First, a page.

Whitney Pesnell vs. Caddo Commission … Because It’s Right

August 13, 2016

As our work against Caddo Parish Commission corruption broadens and deepens, one of its untold stories is ripe for telling.  It is Whitney Pesnell’s story, the Shreveport attorney volunteering his services while lawyers on the other side rake in loads of our money for all the wrong reasons.

My research into what has proven to be a Commission self-pay scandal peaked in November 2014.  I then reached out to attorney friend and government watchdog, the late C.B. Forgotston.  With the help of legislative staff specialists he knew, C.B. laboriously vetted my research, on his own dime.

I will never forget C.B.’s encouragement as he so creatively concluded, “Elliott, you got ’em surrounded.  All they can do now is come out with their hands up!”  

From the jump, we proved that the retirement benefit Commissioners had been paying themselves since early 2000 – the Caddo Parish Employees Retirement System, “CPERS” – was explicitly banned years earlier by a statewide constitutional amendment vote.

On December 22, 2014, the first installment of my work was published online.  Entitled “Caddo Commissioners Hit Us Again … and Hard,” parts two and three followed on December 31, 2014, and January 7, 2015.  (Articles herehere and here.)

Then, Whitney Pesnell volunteered to “do the legal work,” also pro bono. His soon-following additional research uncovered far more illegal self-pay than CPERS.  Some of that – illegal salary increases – began in the early 1990s.

Just after my research was released, Daryl Purpera, the Louisiana Legislative Auditor (LLA) officially responded.  On February 12, 2015, he notified the Commission by letter that CPERS benefits for Commissioners had been banned as of January 1, 1997.  Mr. Purpera would later and well sum-up how the Commission should respond:

“The Parish should consult with legal counsel on options to remedy and recoup the improper contributions paid into the retirement accounts of Commissioners.”

The Caddo Commission conferred with “legal counsel” alright, but in direct opposition:  to preserve Caddo Commissioners’ grab.

Commissioners hired local attorney Tom Arceneaux.  On the same day as the LLA letter, he filed suit in state district court his opening gambit in the op to protect Commissioners.  A month later, Whitney Pesnell responded with my lawsuit on behalf of taxpayers.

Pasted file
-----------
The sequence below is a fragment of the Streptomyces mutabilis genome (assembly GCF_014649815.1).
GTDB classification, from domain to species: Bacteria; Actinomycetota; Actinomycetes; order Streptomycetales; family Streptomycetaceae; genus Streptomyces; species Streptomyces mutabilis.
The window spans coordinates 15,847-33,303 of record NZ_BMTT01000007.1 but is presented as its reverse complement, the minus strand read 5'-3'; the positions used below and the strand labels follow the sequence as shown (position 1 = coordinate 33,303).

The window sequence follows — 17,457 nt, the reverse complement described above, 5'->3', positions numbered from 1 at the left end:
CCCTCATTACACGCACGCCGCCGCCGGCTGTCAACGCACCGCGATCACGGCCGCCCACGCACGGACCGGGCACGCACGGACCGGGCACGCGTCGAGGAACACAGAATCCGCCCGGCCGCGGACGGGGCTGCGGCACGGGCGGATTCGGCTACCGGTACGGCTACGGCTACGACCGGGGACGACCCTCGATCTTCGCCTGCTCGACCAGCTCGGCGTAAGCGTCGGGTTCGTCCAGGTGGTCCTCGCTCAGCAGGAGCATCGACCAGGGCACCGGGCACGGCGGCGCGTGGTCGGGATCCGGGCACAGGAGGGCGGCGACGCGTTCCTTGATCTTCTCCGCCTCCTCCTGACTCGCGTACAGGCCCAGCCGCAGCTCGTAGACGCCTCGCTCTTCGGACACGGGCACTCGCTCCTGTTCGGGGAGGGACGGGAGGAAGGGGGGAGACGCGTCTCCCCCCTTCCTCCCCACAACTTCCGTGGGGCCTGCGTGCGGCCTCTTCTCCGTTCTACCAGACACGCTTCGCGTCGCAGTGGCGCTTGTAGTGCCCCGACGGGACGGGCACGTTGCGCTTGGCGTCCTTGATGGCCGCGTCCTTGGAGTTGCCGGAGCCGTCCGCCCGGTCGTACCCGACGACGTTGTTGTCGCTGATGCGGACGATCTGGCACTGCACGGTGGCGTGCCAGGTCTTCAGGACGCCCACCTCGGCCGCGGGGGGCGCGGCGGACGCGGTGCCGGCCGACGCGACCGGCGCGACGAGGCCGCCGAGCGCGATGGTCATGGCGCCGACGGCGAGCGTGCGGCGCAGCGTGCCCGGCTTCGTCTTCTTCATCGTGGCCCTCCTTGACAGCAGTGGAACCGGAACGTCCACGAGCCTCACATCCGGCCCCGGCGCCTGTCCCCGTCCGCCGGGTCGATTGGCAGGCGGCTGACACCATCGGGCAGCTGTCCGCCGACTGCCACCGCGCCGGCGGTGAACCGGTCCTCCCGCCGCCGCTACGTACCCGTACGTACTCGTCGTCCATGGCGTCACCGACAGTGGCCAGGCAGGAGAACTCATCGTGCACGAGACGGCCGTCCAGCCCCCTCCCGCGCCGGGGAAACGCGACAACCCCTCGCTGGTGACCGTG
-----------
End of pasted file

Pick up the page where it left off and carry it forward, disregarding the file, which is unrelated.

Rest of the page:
Local lawyers Jerry Edwards and Michael Lowe soon joined Arceneaux, plying their trade to prevent taxpayers from recouping our losses.  In fact, they drive our losses higher:  as of the middle of last month, Commissioners have been given $120,332.28 of our money to work against our interests.

While Whitney Pesnell works long and hard for us, attorneys on the other side work for the money … so Commissioners can keep what they broke laws to take.

This battle has been upside-down and inside-out for Whitney Pesnell.  He is dead in the middle of what may ultimately prove to be a local surrender of The Law to corruption.

An example is the successful argument (subject to appeal) by Commission attorneys that neither I nor any other lowly Caddo citizen taxpayer has a right to sue the Caddo Commission, or Commissioners individually, to recoup money we lose to their corrupt acts.

Yes, you read that right.  Arceneaux, et al, insist only the offenders, Commissioners themselves, are legally allowed to “recover” for taxpayers that which those same Commissioners broke laws to take.  If such were possible, of course, no Commissioners would have taken our money in the first place, or they would have quickly returned the plunder to public coffers.

Whitney Pesnell fights such unthinkable stuff because it is the right thing to do.  Period.

Elliott Stonecipher

All of this work is pro bono.  I have, since March 2014, written and published online 52 articles about corruption within the Caddo Parish Commission.  Many of the articles may be read on RealShreveport.com.  Click first on “News,” then “CPERS Timeline,” and begin reading the first – oldest – article at the bottom of Page 3.

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